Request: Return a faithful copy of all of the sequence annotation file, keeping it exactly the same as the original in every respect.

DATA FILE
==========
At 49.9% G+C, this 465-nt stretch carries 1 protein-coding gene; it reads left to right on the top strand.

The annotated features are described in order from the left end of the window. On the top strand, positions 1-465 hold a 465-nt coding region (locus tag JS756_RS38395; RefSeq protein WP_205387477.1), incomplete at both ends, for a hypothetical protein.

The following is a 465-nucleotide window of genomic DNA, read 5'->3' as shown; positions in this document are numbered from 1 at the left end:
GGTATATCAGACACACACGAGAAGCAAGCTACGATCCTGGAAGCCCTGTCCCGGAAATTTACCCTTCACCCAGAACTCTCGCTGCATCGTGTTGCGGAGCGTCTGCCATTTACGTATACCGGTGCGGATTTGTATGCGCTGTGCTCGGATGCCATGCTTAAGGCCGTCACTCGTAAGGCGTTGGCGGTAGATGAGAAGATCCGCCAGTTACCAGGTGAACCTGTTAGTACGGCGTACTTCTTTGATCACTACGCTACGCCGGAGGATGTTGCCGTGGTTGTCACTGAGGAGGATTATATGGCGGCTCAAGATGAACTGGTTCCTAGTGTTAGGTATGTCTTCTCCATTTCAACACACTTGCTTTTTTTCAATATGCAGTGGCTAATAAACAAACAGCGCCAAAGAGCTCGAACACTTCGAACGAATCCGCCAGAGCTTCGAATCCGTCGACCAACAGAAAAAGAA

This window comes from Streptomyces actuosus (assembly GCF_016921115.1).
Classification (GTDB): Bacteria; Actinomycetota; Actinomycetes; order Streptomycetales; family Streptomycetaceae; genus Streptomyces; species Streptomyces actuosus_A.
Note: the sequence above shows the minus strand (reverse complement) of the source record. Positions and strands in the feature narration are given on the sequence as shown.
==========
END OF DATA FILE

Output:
At 49.9% G+C, this 465-nt stretch carries 1 protein-coding gene; it reads left to right on the top strand.

The annotated features are described in order from the left end of the window. On the top strand, positions 1-465 hold a 465-nt coding region (locus tag JS756_RS38395; RefSeq protein WP_205387477.1), incomplete at both ends, for a hypothetical protein.

The following is a 465-nucleotide window of genomic DNA, read 5'->3' as shown; positions in this document are numbered from 1 at the left end:
GGTATATCAGACACACACGAGAAGCAAGCTACGATCCTGGAAGCCCTGTCCCGGAAATTTACCCTTCACCCAGAACTCTCGCTGCATCGTGTTGCGGAGCGTCTGCCATTTACGTATACCGGTGCGGATTTGTATGCGCTGTGCTCGGATGCCATGCTTAAGGCCGTCACTCGTAAGGCGTTGGCGGTAGATGAGAAGATCCGCCAGTTACCAGGTGAACCTGTTAGTACGGCGTACTTCTTTGATCACTACGCTACGCCGGAGGATGTTGCCGTGGTTGTCACTGAGGAGGATTATATGGCGGCTCAAGATGAACTGGTTCCTAGTGTTAGGTATGTCTTCTCCATTTCAACACACTTGCTTTTTTTCAATATGCAGTGGCTAATAAACAAACAGCGCCAAAGAGCTCGAACACTTCGAACGAATCCGCCAGAGCTTCGAATCCGTCGACCAACAGAAAAAGAA

This window comes from Streptomyces actuosus (assembly GCF_016921115.1).
Classification (GTDB): Bacteria; Actinomycetota; Actinomycetes; order Streptomycetales; family Streptomycetaceae; genus Streptomyces; species Streptomyces actuosus_A.
Note: the sequence above shows the minus strand (reverse complement) of the source record. Positions and strands in the feature narration are given on the sequence as shown.